"Ten. One to write the lightbulb a letter requesting that it change. Four to circulate online petitions. One to file a lawsuit demanding it change. One to send the lightbulb lovingkindness (tm), knowing that this is the only way real change occurs. One to accept the lightbulb precisely the way it is, clear in the knowledge that to not accept another is to do great harm to oneself. One to write a book about how and why the lightbulb needs to change. And finally one to smash the fucking lightbulb, because we all know it's never going to change." (Derrick Jensen)

I recently was asked to assess the trees in a yard in Pacifica. It was filled with mature eucalyptus, which stained their cars and decks, blocked out all the light, and covered everything with leaves that contain a chemical that keeps anything else from growing. During windy days, they were afraid to go outside. They will probably have to spend $20,000 just to make things reasonably safe.

During our walk through, I saw the neighboring yard, filled with a similar amount of mature live oak. They probably spend less than $1,000 every couple of years to maintain their trees, which make little mess, let the light through, and provide food and shelter for myriad animals.

Whether you find eucalyptus esthetically pleasing is beside the point. They are destroying native habitat, wiping out native species, creating extreme fire hazards, and the cost of controlling them will easily be in the billions.

The worst thing about invasive species is that, unlike other human-caused environmental problems, even if the human race disappeared tomorrow, they would continue destroying plant communities until the end of all life on earth.

"Next up, let me see your praise for pampas grass and out-of-place Monterey pines and cypresses."

No, I won't be praising pampas grass, or "saw grass" as we knew it as kids. It doesn't smell good, and it cuts you.

Carl, you are way out of line.

My, my, just look at all the California nature-hating urban boys trying to defend one of the worst introduced habitat-destroying, biodiversity-reducing alien organisms in a state hugely damaged by such imports. If you love the eucs in Pacifica, you must hate the oak woodlands on the ridges, the rich, fragrant northern coastal scrub, and the coastal strand vegetation they have replaced in numerous places. Next up, let me see your praise for pampas grass and out-of-place Monterey pines and cypresses.

I am quite hypocritical on the subject of Eucalyptus trees. I really like them on other people's property as long as I don't have to park under them or take any responsibility for them. And yes, that really is the only beautiful section of El Camino.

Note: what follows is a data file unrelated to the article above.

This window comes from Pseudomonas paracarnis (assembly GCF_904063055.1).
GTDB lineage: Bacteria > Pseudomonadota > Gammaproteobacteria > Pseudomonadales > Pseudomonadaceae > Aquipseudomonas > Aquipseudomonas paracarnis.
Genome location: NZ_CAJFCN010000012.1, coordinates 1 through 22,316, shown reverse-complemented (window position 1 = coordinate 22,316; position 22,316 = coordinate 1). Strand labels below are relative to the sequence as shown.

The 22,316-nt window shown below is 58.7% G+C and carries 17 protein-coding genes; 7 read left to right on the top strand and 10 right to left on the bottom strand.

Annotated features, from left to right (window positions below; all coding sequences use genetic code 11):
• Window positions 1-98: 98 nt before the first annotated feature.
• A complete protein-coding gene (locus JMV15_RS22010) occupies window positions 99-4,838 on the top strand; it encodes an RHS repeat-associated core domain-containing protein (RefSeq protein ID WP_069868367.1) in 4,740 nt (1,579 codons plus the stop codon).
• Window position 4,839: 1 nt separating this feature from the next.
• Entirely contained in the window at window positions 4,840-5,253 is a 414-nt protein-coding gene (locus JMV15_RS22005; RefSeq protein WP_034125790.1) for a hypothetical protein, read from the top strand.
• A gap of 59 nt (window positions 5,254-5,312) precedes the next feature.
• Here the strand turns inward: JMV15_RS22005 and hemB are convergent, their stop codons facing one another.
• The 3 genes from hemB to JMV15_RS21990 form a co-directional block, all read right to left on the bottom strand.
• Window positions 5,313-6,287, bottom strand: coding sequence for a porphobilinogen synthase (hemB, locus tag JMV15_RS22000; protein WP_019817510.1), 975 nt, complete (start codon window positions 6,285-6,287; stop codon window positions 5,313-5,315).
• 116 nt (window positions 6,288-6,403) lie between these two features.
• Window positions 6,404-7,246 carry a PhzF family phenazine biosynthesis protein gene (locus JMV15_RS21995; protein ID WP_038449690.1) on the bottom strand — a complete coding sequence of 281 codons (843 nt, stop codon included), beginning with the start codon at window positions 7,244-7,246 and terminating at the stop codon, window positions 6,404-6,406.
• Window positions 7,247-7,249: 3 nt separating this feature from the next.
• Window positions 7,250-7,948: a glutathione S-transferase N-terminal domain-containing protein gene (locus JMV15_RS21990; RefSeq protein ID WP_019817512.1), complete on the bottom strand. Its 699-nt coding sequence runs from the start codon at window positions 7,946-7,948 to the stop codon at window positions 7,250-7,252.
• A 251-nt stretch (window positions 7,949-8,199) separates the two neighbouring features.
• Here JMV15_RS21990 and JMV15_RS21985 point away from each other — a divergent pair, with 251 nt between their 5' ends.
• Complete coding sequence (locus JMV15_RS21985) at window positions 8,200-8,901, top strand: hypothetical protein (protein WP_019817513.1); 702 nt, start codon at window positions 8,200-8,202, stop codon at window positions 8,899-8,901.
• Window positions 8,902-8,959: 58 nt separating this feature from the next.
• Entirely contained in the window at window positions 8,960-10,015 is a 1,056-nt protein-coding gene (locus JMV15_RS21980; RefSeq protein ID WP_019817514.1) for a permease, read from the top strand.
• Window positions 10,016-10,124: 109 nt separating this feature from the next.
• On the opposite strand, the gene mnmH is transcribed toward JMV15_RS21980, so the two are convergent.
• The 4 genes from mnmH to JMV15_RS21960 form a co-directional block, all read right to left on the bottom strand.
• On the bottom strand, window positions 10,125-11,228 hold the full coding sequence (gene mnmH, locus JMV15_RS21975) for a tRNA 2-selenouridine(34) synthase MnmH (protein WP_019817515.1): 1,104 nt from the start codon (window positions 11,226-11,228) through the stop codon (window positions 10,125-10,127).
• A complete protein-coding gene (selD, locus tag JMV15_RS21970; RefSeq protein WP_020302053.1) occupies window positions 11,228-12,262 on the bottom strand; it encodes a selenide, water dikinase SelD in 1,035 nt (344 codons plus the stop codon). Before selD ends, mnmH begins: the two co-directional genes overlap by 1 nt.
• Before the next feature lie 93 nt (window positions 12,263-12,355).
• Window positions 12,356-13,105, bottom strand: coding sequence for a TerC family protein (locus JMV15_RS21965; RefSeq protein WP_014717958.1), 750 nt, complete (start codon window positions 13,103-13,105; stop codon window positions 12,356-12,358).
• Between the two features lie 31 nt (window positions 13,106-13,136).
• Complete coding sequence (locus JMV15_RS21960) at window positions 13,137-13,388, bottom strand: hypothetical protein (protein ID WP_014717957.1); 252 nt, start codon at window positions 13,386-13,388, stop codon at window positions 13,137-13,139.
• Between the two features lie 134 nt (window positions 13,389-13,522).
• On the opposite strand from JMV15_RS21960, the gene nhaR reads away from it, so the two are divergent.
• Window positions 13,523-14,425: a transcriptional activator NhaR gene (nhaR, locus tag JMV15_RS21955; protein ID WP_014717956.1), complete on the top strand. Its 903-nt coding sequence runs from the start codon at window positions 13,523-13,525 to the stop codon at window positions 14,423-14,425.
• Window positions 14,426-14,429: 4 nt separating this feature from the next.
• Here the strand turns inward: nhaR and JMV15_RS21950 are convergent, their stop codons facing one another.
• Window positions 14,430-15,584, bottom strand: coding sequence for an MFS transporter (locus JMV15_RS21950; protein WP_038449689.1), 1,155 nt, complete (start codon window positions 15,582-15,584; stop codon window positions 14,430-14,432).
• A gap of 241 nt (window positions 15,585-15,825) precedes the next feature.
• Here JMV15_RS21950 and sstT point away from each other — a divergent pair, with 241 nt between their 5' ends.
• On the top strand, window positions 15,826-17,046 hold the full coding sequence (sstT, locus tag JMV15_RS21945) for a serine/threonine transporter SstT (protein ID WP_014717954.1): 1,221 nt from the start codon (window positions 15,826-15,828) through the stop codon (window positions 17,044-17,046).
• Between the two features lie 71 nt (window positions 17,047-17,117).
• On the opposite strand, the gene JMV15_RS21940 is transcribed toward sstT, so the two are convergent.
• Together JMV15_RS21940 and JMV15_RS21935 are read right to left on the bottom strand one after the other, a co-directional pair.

I agree. I am a eucalyptus tree hugger from way back. I love the way they sound when the wind blows. I love the way they smell. Yes, they do grow like weeds. More power to 'em. I know they are not natives; they were transplanted here from Australia. Too bad they didn't come along with koala bears. And yes, I know they have a bad reputation as widowmakers, for shedding big branches that have killed many in Oz. My mother also loves eucalyptus trees, because they grew all around her boarding school in India and she has never forgotten their sounds and scents. The eucalyptus trees lining El Camino Real are so much better than the alternative. If you haven't seen them, you owe it to yourself to take a drive through Burlingame and Hillsborough on the "royal road."

DUDE, those Euc trees are the only part of El Camino that I enjoy. The rest is so low rent butt ugly. I'm from SF, born and raised, and as far as I'm concerned, the Euc trees are local. If those trees fall, it will be the end of the most pleasant part of El Camino.

Ah gad, more Euc haters. I used to cringe when former Tribune columnist Paul Azevedo called them "weeds." I love their odor and appearance. I miss them on the way to Sonoma, where roadside stands lined the highway and shaded it.

You got it, Tim. One reason I can't get all Burlingamy over this story is that I grew up in that city, had to walk or bike to grammar school on a street with huge eucs on either side, and always hated those stinking, trashy, alien cellulose towers.

"Heritage Eucalyptus Trees" -- isn't that an oxymoron?

Please tell us what you've heard or read from City Council members that says they are "coming out in public to support this now." All I've seen is (now former) Mayor Stone's announcement that the city won't be doing anything about the widening until the Caltrans CEQA lawsuit is resolved. That could be a long time from now.

Perhaps you're referring to (incoming) Mayor Nihart's comment, as quoted in the Pacifica Tribune: “She hopes to engage Caltrans to help turn Highway 1 into a corridor that reflects Pacifica in a unique way.” I'm not sure what that means, but it doesn't sound like support for the widening project as proposed by Caltrans.

"Oh yeah, lives if we widen."

Weight gain ain't a good thing, Bobby.

Neither lawsuit is frivolous, as the public is not being consulted on this project. People who live in Pacifica have so far had no say in this, as the City of Pacifica refused to have public hearings during the EIR process.

The Pacifica business community can ill afford the huge losses this frivolous Calera Parkway Project promises. Most people don't want to see the loss of business, bottlenecks, noise and air quality loss, lower quality of life, and resulting loss in housing values that the widening of Highway 1 promises. Who wants to live in "Daly City by the Sea"? Certainly not the well-paid professionals on the other side of the hill?

Cutting down some trees on El Camino Real does not really compare with widening Highway 1. What are we saving here? Oh yeah, lives if we widen. I'm really glad our council is coming out in public to support this now. Most people are for widening. One frivolous lawsuit down, one to go.